The young al-Awlaki, accustomed to Yemeni mores, was not comfortable interacting with women at the school. Still, he was not among the most conservative Muslim students, and ran successfully for president of the Muslim Student Association against a Saudi student who was far stricter.
Around that time, the Soviet-backed government in Afghanistan fell from power, and al-Awlaki made a vacation trip to the country that seems to have piqued his interest in the nexus of politics and religion. He came back wearing an Afghan hat and quoting Abdullah Azzam, a prominent Palestinian scholar who was later known as a mentor to Osama bin Laden. At a Fort Collins mosque where volunteers took turns giving the Friday sermon, al-Awlaki soon discovered a knack for preaching. He could boast of no deep scholarship, but knew the Koran, and had a light touch. In those days, he expressed no anti-American sentiments. But he left engineering behind for good in 1994, when, after marrying a cousin from Yemen, he took a part-time job as imam at the Denver Islamic Society.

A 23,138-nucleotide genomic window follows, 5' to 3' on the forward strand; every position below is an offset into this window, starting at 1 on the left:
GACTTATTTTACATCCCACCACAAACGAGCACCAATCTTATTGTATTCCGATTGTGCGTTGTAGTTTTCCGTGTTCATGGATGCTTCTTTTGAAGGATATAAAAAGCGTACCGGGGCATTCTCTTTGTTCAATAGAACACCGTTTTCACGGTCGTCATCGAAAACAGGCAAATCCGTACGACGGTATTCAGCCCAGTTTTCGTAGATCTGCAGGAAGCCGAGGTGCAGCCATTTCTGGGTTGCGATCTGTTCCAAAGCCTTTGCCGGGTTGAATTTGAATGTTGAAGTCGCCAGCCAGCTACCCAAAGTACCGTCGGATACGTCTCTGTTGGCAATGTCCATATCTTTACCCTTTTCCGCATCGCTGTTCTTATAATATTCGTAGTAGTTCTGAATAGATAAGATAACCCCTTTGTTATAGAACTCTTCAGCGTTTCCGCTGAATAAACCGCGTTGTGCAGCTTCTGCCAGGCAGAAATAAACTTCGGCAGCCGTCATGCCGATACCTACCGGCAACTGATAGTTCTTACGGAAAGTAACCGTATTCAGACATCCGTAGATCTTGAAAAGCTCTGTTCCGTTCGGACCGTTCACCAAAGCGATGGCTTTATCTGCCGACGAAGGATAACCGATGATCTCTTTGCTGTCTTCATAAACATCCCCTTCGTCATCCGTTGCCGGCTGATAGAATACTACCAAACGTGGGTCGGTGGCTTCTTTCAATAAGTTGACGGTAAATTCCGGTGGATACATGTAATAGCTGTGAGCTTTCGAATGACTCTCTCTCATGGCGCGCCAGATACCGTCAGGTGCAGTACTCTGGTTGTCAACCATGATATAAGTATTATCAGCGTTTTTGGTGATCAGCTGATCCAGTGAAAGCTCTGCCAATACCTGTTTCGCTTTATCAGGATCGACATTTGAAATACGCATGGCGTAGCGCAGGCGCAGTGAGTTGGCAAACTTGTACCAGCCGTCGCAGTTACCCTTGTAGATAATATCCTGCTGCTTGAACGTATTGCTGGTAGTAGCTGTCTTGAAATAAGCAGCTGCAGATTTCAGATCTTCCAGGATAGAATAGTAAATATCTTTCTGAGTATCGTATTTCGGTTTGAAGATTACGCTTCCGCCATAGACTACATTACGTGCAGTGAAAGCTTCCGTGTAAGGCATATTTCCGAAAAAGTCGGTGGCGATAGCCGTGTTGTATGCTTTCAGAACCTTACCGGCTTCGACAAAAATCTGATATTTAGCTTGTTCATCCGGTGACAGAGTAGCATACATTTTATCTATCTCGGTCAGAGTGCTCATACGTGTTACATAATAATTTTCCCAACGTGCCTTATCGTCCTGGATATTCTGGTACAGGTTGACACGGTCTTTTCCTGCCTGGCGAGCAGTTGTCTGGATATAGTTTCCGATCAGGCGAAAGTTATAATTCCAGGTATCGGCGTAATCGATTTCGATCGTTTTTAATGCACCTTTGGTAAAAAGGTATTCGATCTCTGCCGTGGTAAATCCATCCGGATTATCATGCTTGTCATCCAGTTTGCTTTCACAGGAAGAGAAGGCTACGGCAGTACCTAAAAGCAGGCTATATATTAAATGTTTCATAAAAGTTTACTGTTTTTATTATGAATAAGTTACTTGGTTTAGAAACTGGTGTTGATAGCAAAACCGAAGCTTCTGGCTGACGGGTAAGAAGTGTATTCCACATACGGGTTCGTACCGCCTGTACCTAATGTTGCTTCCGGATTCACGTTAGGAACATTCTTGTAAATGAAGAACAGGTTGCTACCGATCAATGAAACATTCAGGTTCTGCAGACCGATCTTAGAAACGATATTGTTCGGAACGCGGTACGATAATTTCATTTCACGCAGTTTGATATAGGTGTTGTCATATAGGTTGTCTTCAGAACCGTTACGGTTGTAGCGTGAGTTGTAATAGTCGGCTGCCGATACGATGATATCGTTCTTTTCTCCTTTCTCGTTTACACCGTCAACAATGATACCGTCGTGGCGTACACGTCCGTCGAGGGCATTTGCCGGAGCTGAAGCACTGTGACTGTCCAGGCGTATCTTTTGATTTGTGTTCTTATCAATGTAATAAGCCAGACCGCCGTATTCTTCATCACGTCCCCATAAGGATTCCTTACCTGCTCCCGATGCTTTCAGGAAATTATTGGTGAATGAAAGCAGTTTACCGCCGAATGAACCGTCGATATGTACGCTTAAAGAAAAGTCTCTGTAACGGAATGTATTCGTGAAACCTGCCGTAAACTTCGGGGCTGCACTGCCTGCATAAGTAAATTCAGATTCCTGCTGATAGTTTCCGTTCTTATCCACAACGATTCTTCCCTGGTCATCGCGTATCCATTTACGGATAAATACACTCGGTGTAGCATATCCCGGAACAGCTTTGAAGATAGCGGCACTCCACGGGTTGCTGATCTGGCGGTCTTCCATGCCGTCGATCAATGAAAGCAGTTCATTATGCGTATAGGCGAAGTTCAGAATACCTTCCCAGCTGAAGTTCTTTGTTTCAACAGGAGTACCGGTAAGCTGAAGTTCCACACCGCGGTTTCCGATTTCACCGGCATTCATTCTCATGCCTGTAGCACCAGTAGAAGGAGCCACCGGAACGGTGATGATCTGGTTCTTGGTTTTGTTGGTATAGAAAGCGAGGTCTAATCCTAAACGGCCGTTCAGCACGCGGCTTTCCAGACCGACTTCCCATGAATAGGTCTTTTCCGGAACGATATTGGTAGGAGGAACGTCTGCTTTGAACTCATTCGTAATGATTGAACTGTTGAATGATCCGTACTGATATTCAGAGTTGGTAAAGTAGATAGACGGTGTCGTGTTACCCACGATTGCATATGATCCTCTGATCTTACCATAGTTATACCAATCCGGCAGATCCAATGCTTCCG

Like many an evangelical Christian pastor, al-Awlaki preached against sin and lauded family values, winning fans and rising to successively larger mosques. In Denver, however, there was an episode that might have been an omen. A Saudi university student told an elder that he had decided, with al-Awlaki’s encouragement, to travel to Chechnya to join the jihad against the Russians. The elder, a Palestinian-American, thought this ill-advised and confronted al-Awlaki in a loud argument. “I told him: ‘Don’t talk to my people about jihad,’” recalled the elder, who asked not to be named. “He left two weeks later.”